An oscillating cylinder steam engine (also known as a wobbler in the US) is a simple steam-engine design (proposed by William Murdoch at the end of 18th century) that requires no valve gear. Instead the cylinder rocks, or oscillates, as the crank moves the piston, pivoting in the mounting trunnion so that ports in the cylinder line up with ports in a fixed port face alternately to direct steam into or out of the cylinder.
Oscillating cylinder steam engines are now mainly used in toys and models but, in the past, have been used in full-size working engines, mainly on ships and small stationary engines. They have the advantage of simplicity and, therefore, low manufacturing costs. They also tend to be more compact than other types of cylinder of the same capacity, which makes them advantageous for use in ships.
The steam needs to be fed into the end of the cylinder at just the right time in the cycle to push the piston in the correct direction. In the other direction, the steam needs to be allowed to escape from the cylinder. As the crankshaft rotates, the piston rod moves up and down (or side to side in the case of a vertical cylinder) as well as in and out. Because the piston rod is rigid and the piston itself is long relative to its diameter, this causes the cylinder to rock, or "oscillate" on its special mounting (trunnion). In the design usually found in a toy or model engine, a hole in the side of the cylinder (one at each end for a double-acting cylinder) and a pair of holes in the port block are arranged so that this rocking motion lines up the holes at the correct times, allowing steam to enter the cylinder in one direction and to escape into the atmosphere or condenser in the other direction.
In full-size engines, the steam and exhaust ports are usually built into the pivot (trunnion) mounting. However, separate valves may be provided, controlled by the oscillating motion. This allows the cutoff timing to be varied to enable expansive working, as in, for example, the engine in the paddle ship PD Krippen. Alternatively, expansive working can also be provided by means of Woolf compounding, just as compactly if the two expansion stages are provided on either side of a single piston within a single cylinder, all arranged as a trunk engine (however, an oscillating cylinder engine does not benefit from the advantage of compactness that a trunk engine would otherwise provide, as it has that already from its own design features). Each approach to expansive working compromises the advantage of simplicity but still retains the advantage of compactness.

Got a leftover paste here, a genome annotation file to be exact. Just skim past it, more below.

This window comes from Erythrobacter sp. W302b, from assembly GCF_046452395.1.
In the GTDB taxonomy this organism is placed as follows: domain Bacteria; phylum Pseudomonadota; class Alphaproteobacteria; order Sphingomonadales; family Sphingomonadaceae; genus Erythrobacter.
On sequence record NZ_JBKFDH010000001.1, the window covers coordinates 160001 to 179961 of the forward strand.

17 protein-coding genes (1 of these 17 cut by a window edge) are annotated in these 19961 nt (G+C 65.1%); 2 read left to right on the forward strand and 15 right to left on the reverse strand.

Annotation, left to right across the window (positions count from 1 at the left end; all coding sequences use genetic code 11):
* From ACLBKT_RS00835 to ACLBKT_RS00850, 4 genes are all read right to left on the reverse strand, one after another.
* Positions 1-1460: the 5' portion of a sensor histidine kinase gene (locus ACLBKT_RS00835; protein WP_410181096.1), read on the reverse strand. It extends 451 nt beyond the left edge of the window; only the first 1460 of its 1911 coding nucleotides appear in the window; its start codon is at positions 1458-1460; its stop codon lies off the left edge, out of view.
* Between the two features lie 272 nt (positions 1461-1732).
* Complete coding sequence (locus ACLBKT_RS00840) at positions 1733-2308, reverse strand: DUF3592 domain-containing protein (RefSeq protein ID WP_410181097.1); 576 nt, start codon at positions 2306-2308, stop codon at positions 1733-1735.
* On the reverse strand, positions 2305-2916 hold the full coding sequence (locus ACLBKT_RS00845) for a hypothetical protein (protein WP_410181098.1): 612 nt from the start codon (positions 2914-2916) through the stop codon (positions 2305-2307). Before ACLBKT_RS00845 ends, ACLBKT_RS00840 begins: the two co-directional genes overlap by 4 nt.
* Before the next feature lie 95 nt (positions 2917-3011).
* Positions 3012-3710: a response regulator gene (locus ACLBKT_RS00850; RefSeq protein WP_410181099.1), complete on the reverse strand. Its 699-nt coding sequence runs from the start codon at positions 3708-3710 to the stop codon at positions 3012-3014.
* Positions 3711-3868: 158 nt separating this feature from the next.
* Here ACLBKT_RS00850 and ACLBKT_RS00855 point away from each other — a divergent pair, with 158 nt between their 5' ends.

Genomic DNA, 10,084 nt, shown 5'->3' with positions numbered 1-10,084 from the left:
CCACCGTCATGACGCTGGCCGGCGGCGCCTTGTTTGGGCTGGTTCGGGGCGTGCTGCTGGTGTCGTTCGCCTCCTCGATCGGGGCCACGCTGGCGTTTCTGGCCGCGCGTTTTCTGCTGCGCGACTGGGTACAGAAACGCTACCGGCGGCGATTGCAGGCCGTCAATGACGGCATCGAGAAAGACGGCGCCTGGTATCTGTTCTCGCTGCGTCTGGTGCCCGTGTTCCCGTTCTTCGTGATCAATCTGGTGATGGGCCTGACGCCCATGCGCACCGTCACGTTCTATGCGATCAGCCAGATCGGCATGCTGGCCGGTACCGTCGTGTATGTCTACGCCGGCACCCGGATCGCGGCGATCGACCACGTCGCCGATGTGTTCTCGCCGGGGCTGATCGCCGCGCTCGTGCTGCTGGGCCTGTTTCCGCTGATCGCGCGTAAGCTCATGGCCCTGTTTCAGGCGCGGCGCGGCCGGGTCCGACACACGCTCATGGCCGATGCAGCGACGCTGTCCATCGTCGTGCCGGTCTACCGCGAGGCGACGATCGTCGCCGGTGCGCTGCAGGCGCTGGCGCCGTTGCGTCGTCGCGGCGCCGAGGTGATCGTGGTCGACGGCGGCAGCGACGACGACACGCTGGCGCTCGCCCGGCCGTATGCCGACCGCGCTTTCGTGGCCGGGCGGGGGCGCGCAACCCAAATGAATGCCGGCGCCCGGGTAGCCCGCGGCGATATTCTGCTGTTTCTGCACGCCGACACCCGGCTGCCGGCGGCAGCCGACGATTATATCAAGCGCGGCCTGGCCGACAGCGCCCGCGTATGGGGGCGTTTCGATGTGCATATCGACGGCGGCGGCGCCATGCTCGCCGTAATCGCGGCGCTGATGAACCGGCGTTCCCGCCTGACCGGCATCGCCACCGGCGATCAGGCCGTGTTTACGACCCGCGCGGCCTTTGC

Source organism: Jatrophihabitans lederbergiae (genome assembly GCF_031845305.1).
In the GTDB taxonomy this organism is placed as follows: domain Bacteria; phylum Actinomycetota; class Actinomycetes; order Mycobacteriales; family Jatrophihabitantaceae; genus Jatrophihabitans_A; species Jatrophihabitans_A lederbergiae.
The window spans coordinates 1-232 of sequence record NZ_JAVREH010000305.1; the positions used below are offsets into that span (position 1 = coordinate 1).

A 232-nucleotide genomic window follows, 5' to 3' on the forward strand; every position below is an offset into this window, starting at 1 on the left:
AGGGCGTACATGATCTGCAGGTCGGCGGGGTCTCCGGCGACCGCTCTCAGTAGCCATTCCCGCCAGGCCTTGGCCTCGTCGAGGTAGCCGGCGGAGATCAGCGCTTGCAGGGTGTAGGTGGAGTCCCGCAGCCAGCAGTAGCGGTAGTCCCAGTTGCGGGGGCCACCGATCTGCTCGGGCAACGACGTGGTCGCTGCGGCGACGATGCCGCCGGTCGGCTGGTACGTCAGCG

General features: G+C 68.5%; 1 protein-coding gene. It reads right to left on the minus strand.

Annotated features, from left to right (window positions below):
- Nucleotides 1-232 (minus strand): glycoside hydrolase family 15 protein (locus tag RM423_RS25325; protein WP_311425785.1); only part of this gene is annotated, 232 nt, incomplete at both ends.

An oscillating cylinder engine cannot be reversed by means of the valve linkage (as in a normal fixed cylinder) because there is none. Reversing of the engine can be achieved by reversing the steam connections between inlet and exhaust or, in the case of small engines, by shifting the trunnion pivot point so that the port in the cylinder lines up with a different pair of ports in the port face. In the latter case, the fixed port face is usually provided with three ports, the central one being the steam feed and the outer two being exhausts, only one of which being in use at any time, depending on the required direction of running.
Early proposals for marine use of oscillating steam engine were made already in the late 18th century. In 1822 the first iron-built steam ship, Aaron Manby, was completed, using 80-hp oscillating engines. In 1827 Joseph Maudslay patented a independently developed marine oscillating engine, with an improved valve gear. More improvements were made by English engineer John Penn, followed by introduction of 3-cylinder version by Scottish John Scott Russell in 1853.
Early on shipbuilders considered the moving parts of the oscillating engine a hazard, inside the small spaces of a ship. However, later the popularity of the engine type grew and paddle steamers with engine of this type were built well into the 1860s with some reaching power over 1,600-hp.
Examples of oscillating cylinder steam engines
A reversible oscillating cylinder on a toy steam engine. The trunnion is shifted by an eccentric on the lever.
A typical small stationary oscillating cylinder engine
Model of a marine oscillating steam engine designed by Joseph Maudslay, clearly showing how the cylinders pivot on the trunnions, through which the steam is passed.